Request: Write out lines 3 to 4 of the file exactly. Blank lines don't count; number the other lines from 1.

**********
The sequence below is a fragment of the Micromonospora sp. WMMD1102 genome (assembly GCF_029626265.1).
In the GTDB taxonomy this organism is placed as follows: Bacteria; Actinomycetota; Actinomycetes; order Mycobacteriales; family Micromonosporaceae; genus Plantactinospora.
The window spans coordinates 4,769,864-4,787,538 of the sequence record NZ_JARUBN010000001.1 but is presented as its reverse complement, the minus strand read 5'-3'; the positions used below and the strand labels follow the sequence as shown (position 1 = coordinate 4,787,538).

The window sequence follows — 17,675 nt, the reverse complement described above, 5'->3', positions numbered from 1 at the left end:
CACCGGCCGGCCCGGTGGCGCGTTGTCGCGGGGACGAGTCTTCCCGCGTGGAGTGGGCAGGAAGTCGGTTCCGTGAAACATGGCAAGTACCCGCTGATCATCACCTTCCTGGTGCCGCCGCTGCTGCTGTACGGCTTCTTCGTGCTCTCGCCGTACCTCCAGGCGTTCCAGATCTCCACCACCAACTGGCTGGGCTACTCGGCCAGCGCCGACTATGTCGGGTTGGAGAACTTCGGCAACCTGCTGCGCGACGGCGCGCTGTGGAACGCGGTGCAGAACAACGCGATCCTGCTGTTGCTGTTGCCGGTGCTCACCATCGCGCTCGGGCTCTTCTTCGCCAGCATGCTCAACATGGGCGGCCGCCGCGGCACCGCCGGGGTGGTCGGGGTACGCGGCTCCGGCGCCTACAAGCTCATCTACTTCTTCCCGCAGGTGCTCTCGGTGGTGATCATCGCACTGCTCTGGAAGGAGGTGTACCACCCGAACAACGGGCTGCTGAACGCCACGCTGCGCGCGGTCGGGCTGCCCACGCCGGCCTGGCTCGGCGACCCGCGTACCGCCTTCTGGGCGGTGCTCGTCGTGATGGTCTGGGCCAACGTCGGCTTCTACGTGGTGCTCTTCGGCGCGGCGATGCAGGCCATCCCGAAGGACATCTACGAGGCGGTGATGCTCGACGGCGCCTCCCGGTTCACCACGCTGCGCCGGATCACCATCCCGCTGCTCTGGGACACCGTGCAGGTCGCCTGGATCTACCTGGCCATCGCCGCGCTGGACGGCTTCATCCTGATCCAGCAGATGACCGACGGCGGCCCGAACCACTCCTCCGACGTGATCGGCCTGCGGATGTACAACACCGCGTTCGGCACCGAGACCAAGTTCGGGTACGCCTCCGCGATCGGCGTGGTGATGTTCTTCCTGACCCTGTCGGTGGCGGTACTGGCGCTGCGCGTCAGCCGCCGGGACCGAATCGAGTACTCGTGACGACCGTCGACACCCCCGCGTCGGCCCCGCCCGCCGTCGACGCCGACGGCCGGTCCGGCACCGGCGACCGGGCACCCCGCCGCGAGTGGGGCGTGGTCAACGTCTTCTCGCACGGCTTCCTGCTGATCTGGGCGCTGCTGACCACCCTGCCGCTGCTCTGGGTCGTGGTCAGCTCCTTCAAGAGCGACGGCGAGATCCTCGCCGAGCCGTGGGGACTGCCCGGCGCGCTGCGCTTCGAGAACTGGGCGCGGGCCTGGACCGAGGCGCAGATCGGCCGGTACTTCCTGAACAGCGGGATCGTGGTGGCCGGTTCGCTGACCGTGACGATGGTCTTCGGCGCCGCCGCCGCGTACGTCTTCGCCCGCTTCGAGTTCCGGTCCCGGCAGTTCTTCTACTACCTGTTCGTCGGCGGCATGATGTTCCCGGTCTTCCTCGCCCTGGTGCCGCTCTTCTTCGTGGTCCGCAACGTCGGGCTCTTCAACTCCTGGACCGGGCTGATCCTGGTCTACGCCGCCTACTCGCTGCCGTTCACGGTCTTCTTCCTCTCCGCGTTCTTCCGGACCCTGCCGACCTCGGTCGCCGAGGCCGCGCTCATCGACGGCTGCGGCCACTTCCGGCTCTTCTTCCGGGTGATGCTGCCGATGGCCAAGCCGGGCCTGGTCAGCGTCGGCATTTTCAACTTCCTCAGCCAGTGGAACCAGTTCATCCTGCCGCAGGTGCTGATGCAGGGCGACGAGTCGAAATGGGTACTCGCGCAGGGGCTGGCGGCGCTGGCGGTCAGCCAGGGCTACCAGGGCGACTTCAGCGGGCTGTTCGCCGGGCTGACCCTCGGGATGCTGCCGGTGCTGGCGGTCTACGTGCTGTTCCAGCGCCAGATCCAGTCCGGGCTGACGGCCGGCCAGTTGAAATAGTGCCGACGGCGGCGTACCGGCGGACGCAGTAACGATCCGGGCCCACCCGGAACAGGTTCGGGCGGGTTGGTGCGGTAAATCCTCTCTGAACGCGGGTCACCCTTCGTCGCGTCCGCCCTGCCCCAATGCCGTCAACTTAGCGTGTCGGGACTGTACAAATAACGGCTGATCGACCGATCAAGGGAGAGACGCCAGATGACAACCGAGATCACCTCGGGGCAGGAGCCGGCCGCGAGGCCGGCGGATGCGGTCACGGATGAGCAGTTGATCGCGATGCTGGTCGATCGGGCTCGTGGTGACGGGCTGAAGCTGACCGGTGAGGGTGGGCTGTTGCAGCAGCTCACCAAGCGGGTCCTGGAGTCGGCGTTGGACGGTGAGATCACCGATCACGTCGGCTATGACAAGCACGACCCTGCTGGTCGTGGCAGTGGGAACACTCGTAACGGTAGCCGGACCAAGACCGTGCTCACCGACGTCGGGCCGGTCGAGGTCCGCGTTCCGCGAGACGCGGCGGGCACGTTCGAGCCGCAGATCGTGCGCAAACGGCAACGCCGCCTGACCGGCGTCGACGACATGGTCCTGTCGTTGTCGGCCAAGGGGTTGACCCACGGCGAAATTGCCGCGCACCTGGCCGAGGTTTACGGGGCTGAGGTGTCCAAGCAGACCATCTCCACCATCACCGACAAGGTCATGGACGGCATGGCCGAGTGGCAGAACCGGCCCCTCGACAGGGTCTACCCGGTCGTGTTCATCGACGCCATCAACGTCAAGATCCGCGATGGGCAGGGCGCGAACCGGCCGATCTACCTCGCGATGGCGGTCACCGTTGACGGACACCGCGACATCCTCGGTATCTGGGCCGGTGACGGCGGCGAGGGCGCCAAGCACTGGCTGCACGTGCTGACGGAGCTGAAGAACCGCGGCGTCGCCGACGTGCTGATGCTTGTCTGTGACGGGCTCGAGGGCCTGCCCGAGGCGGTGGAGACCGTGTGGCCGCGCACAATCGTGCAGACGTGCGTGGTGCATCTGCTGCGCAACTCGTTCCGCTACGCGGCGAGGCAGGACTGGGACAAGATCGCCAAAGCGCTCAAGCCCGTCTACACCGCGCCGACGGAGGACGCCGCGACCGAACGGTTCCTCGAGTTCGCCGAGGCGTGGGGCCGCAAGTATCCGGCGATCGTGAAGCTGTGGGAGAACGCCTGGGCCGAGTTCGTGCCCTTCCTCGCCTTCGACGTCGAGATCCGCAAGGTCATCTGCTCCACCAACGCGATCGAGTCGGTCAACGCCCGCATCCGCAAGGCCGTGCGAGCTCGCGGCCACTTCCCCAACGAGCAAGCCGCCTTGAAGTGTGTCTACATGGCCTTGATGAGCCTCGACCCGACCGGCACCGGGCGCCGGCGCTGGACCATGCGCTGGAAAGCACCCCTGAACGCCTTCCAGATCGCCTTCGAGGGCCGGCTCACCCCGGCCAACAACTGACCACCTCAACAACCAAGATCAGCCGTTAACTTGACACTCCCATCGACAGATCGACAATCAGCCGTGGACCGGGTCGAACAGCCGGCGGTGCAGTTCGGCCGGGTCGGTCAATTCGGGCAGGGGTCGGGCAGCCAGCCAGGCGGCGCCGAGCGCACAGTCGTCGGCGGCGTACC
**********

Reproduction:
The window spans coordinates 4,769,864-4,787,538 of the sequence record NZ_JARUBN010000001.1 but is presented as its reverse complement, the minus strand read 5'-3'; the positions used below and the strand labels follow the sequence as shown (position 1 = coordinate 4,787,538).

The window sequence follows — 17,675 nt, the reverse complement described above, 5'->3', positions numbered from 1 at the left end: